Wednesday, March 27, 2013

The Valley of the Shadow of Death

If you have ever walked alone in the dark, or on an isolated road, then you know that feeling of impending doom. There's an anxious tension that pulses through you as every leaf rustles. The sight of someone coming toward you brings on a sweat and palpitations. In those moments, we feel as though we are in the scene from To Kill a Mockingbird where Scout and her brother, Jem, are walking home from the school play.

When we walk through dark, lonely places we are conspicuous and vulnerable, and we fear the worst.

That is precisely the feeling David speaks into in Psalm 23:4. He says, 

Even though I walk through the valley of the shadow of death,
    I will fear no evil,
for you are with me;
    your rod and your staff,
    they comfort me.

David knew very well the dangers on the road from Jericho to Jerusalem. The Valley of the Shadow of Death (see image, top) was a real place—a dangerous passage between the high cliffs where robbers and assailants could lay in wait and attack. It may well have been the image Jesus was invoking when he told the parable of the good Samaritan. 

The man walking on the road—through The Valley of the Shadow of Death—was beaten, robbed, stripped, and left for dead. That is just what we fear when we walk alone, and it is also how we feel (beaten, robbed, stripped, and left for dead) when we grieve. Grief is nothing if it isn't a lonely walk through a valley that is made fearsome and dark by Death's shadow.

But isn't it comforting to know that even amid all of the feelings of grief that leave us stripped bare, empty, and bruised all over we can walk through the valley fearlessly? Just as a shepherd has his crook to keep his sheep both on the path and safe from danger, we have God walking with us, in Spirit and in Truth.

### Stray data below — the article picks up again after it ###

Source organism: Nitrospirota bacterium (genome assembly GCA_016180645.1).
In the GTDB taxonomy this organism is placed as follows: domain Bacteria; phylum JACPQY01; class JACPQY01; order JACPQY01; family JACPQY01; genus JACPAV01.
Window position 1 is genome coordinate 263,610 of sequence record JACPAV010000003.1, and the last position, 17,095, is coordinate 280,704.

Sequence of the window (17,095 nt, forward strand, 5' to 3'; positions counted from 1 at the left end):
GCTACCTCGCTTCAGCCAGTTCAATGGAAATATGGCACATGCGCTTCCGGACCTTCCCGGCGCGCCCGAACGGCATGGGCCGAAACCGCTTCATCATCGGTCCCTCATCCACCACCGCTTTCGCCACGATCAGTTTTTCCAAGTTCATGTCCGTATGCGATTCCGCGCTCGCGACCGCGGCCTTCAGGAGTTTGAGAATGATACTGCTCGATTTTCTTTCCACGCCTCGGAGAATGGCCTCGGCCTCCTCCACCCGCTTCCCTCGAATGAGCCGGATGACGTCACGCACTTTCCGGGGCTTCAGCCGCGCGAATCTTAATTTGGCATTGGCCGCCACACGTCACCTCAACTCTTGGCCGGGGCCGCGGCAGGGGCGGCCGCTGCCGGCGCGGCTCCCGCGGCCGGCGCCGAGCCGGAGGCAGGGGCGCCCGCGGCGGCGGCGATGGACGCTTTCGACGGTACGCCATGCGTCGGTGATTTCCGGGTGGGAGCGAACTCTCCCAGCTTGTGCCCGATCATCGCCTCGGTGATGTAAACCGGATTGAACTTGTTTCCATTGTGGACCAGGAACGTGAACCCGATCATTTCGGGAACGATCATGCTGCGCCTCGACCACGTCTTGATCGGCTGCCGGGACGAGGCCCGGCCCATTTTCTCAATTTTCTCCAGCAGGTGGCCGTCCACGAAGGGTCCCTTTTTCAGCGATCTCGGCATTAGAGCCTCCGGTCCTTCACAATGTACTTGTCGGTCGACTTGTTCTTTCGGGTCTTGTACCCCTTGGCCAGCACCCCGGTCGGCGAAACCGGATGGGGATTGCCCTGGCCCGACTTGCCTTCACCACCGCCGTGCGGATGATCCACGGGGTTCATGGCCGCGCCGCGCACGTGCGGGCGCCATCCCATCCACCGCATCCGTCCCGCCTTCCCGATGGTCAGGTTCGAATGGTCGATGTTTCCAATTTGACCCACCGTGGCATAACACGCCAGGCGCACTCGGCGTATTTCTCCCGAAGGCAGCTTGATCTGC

If we have a personal, saving relationship with Jesus, then His spirit goes with us everywhere. His Truth—the Word of God...the Bible—speaks back to fear and reminds us that God is walking with us all the way through this life and into the next. Throughout Scripture we are told, at least 365 times, not to fear. Yet, grief is so powerful because it is often the realization and aftermath of our fear(s). 

Even as people of faith, grief makes our hearts cry out to God in pain and confusion saying, "I thought you were with me! I thought your rod and staff were there to protect me from <fill in the blank>." Grief calls up emotions that rehearse our pain and trauma over and over again, each time wondering where the rescuer was, and why we were abandoned.

Dear one, this life is filled with sin and death. No one escapes such things this side of heaven. There are times and experiences in life that may literally leave us beaten, robbed, stripped, and left for dead. Ask anyone who has ever been sexually assaulted. Rape is violent and sometimes deadly. We cannot always understand where God was when something like that happens. We cannot easily explain God's seeming absence when tragedies occur like the Newtown, CT shooting. These are the valley experiences that demand our faith in God's sovereignty and wisdom that are beyond our understanding. That kind of faith only comes from living a life that is steeped in God's Truth, which we receive through his Word.

Our fearlessness does not come from our emotions. It does not come from our experiences. It comes from deep faith in the Truth, that the Lord is our shepherd.

As you encounter the griefs of this life that come from sin and death, remember that you do not walk through them alone. Our fearlessness comes not from an assurance that bad things won't happen to us, but from the hope that we have that when our walk through this life and its trials is complete we will dwell in the house of the Lord forever.

Psalm 23

New King James Version (NKJV)

The Lord the Shepherd of His People

A Psalm of David.

23 The Lord is my shepherd;
I shall not want.
He makes me to lie down in green pastures;
He leads me beside the still waters.
He restores my soul;
He leads me in the paths of righteousness
For His name’s sake.
Yea, though I walk through the valley of the shadow of death,
I will fear no evil;
For You are with me;
Your rod and Your staff, they comfort me.
You prepare a table before me in the presence of my enemies;
You anoint my head with oil;
My cup runs over.
Surely goodness and mercy shall follow me
All the days of my life;
And I will dwell in the house of the Lord

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